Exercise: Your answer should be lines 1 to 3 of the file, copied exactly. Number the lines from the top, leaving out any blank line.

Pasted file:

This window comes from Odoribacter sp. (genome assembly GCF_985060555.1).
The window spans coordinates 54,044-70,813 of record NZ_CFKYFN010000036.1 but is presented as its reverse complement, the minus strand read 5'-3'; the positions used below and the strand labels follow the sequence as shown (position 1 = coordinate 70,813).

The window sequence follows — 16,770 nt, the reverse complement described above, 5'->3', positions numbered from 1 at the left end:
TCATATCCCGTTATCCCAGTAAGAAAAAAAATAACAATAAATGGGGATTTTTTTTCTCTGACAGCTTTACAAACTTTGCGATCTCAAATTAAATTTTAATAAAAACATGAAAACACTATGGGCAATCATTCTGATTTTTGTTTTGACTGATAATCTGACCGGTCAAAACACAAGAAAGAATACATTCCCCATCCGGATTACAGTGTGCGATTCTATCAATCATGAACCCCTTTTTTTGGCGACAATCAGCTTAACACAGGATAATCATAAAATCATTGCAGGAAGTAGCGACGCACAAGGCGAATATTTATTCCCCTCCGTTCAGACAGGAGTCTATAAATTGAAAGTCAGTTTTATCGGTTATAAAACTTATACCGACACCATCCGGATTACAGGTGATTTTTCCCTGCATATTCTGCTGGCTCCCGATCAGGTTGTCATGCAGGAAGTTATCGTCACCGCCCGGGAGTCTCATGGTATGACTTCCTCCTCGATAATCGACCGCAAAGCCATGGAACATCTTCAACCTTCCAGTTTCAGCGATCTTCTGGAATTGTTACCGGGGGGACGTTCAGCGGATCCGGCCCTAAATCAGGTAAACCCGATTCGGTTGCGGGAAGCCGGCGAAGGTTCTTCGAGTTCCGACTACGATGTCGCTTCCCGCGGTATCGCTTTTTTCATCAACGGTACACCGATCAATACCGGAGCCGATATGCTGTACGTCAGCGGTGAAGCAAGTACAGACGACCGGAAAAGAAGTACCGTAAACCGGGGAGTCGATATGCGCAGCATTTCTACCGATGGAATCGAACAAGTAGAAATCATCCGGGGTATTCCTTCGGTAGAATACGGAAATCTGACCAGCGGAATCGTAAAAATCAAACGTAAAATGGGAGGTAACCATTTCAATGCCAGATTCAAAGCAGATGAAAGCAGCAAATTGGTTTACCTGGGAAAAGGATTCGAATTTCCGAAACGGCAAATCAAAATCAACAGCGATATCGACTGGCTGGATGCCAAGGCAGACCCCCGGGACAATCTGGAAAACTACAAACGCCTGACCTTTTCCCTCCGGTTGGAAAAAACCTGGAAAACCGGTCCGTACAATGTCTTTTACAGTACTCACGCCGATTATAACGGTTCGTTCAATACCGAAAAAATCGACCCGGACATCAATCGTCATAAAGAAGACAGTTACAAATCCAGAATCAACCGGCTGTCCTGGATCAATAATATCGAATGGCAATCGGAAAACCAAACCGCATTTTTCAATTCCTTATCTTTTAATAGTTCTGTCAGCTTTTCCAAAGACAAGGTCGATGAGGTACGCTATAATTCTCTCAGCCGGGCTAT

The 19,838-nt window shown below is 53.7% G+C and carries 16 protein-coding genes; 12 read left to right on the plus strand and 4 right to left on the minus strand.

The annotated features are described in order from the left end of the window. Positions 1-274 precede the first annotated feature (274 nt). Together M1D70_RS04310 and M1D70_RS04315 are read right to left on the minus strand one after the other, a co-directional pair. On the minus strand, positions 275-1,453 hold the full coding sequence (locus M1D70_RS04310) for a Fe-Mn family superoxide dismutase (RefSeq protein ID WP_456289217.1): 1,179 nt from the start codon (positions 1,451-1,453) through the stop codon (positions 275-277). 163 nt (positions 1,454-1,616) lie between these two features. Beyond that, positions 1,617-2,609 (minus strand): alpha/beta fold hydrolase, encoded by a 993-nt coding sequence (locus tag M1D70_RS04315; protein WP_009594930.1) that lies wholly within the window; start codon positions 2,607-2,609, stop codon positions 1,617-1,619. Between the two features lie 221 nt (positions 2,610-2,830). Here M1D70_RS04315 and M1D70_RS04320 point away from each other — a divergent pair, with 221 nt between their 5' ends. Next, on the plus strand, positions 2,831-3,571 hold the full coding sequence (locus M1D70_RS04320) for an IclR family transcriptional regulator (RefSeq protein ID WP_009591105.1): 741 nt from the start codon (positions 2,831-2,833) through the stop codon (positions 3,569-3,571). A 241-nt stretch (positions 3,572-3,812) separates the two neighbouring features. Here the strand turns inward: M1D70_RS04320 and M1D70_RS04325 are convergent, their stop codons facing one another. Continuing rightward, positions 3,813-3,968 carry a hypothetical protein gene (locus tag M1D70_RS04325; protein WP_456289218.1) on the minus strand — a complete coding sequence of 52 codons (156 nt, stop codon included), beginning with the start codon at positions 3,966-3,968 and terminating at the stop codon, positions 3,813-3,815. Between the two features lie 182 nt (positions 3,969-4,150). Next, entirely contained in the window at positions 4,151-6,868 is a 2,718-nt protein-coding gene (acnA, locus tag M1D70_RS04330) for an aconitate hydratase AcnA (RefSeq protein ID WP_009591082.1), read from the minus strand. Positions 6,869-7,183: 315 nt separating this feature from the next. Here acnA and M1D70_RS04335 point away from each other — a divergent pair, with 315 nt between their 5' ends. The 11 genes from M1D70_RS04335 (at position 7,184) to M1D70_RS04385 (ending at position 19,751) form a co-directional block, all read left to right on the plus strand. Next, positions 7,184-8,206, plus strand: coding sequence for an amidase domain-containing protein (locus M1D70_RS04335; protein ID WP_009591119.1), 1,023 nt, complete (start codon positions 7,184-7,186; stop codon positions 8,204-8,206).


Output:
This window comes from Odoribacter sp. (genome assembly GCF_985060555.1).
The window spans coordinates 54,044-70,813 of record NZ_CFKYFN010000036.1 but is presented as its reverse complement, the minus strand read 5'-3'; the positions used below and the strand labels follow the sequence as shown (position 1 = coordinate 70,813).

The window sequence follows — 16,770 nt, the reverse complement described above, 5'->3', positions numbered from 1 at the left end: